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Brazil's Lula proposes law to regulate labor on ride-hailing apps

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LA Post: Brazil's Lula proposes law to regulate labor on ride-hailing apps
March 04, 2024

BRASILIA/SAO PAULO (Reuters) - Brazilian President Luiz Inacio Lula da Silva sent a bill to congress on Monday to regulate labor rights of workers from ride-hailing apps in the country, which includes the need to pay a minimum wage.

The proposal, which might affect ride-hailing companies such as Uber and Chinese Didi's 99, must be approved by the Senate and Lower House to become a law.

"The debate in Congress won't be easy", Lula said on Monday in an event.

Uber said in a statement it sees the bill as "an important milestone towards balanced regulation of work intermediated by platforms.".

99 did not immediately respond to Reuters' request for comment.

The bill says ride-hailing apps would have to pay at least the country's minimum wage, which currently stands at 1,412 reais ($285.37), to eight-hours per day workers. There would also be a cap of 12 working hours per day counting all platforms.

Most recent data from the government's statistics agency IBGE, from 2022, showed Brazil had about 778,000 people who were working mainly with ride-hailing transport.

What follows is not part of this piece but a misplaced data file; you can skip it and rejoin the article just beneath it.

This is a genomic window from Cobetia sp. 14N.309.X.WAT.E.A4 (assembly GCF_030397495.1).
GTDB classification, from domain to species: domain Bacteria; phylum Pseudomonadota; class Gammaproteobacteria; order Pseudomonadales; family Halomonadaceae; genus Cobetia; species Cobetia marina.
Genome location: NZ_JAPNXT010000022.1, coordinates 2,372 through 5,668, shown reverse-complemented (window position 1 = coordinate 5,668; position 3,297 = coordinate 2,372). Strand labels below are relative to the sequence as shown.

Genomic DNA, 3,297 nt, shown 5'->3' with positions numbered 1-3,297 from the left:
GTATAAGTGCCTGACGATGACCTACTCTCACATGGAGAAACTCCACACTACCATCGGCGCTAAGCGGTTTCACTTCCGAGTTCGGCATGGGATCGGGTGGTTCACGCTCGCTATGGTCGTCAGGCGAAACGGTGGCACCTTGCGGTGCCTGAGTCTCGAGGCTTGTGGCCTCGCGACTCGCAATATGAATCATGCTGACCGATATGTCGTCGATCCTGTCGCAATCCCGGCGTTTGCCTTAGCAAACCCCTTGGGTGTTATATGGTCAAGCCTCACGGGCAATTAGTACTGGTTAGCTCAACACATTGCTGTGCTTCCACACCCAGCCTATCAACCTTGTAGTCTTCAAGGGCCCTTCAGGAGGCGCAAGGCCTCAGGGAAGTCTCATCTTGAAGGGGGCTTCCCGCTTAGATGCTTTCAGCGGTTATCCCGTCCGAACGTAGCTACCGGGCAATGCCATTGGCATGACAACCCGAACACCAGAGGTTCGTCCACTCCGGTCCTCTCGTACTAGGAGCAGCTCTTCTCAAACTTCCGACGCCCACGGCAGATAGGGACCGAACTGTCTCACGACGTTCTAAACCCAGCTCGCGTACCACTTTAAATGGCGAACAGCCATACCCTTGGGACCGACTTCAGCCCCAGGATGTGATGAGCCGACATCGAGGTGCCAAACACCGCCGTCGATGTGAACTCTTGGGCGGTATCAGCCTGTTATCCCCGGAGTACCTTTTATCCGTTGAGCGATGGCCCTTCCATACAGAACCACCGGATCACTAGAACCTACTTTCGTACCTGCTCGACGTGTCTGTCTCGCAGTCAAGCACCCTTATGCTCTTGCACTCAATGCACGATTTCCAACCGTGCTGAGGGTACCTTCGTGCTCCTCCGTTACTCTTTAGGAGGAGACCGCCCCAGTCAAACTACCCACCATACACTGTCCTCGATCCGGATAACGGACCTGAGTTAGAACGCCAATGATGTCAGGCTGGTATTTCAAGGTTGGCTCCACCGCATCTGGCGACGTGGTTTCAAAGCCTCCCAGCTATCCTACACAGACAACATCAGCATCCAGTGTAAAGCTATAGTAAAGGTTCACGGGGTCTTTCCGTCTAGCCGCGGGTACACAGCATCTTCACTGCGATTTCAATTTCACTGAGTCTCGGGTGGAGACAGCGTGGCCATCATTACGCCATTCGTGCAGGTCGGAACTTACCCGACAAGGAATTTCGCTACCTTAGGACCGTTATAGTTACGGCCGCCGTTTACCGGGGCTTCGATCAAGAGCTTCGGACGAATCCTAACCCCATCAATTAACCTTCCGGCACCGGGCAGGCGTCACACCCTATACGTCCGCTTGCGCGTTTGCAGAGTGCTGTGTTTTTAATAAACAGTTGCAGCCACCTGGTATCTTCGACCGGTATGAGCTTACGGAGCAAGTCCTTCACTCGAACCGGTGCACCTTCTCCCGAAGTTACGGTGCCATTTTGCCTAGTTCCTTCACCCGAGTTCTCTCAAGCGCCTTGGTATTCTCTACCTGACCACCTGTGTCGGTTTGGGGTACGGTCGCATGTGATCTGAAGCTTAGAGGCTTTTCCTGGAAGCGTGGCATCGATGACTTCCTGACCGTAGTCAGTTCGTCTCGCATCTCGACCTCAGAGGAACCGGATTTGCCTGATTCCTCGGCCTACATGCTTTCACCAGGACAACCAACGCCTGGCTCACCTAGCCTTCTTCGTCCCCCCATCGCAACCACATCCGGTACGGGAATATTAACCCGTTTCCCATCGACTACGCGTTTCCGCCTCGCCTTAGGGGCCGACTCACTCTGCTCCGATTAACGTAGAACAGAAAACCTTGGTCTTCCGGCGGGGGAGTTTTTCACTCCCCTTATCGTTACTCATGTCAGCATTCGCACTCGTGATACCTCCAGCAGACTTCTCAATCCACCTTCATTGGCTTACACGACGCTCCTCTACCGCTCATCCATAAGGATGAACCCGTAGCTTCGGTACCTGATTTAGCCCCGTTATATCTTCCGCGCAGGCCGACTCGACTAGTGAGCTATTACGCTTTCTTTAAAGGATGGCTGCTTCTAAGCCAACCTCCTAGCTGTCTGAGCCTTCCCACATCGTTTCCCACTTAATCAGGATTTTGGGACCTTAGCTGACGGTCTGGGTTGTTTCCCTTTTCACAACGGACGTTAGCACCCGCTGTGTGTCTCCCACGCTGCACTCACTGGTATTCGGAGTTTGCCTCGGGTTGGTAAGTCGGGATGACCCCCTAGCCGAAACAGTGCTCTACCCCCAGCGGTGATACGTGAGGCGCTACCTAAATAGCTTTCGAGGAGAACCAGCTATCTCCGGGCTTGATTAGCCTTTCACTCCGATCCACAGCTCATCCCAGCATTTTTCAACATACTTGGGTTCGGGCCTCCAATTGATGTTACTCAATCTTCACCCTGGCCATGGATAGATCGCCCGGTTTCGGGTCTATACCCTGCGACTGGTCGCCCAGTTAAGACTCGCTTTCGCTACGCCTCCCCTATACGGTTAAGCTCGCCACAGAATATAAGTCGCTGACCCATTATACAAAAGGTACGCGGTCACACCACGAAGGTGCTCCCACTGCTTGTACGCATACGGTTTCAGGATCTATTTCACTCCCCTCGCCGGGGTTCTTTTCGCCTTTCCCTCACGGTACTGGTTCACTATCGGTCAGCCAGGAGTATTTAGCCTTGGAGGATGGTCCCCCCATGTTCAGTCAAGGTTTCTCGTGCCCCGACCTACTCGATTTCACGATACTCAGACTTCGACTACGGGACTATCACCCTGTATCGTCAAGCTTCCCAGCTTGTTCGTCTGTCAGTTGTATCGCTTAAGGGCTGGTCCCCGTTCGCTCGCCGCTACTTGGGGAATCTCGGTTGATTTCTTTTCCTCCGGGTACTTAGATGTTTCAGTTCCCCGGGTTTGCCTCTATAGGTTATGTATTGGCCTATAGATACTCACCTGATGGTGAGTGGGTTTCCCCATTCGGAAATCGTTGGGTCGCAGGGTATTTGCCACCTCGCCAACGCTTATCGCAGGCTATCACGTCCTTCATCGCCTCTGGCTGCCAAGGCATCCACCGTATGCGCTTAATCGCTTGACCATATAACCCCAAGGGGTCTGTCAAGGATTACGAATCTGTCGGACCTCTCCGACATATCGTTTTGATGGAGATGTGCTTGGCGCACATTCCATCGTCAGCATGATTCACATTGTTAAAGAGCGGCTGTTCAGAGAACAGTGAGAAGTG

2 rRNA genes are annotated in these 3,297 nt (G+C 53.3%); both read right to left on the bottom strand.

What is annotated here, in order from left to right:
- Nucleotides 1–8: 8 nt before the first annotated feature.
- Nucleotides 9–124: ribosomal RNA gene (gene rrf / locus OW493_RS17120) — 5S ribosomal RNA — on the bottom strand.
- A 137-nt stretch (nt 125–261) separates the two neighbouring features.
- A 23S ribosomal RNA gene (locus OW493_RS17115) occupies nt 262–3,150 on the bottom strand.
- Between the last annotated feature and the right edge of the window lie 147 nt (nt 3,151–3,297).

The bill also proposes to give ride-hailing workers rights such as a public pension and maternity benefits, in exchange for a social security contribution to be paid part by companies and part by the workers.

However, it follows recent courts decisions in the country on not determining the ride-hailing workers as employees. Consequently, it would not give right to paid vacations and other benefits.

"Workers will be linked to how many companies they wish, they will set their own working hours, but they will have rights", Brazil's labor minister, Luiz Marinho, said at the event, adding the government could raise almost 300 million reais per month with the social security contributions.

Lula added that now he wants to do the same with food-delivery companies.

($1 = 4.9479 reais)

(Reporting by Lisandra Paraguassu in Brasilia, and Andre Romani in Sao Paulo; Editing by Steven Grattan and Alistair Bell)


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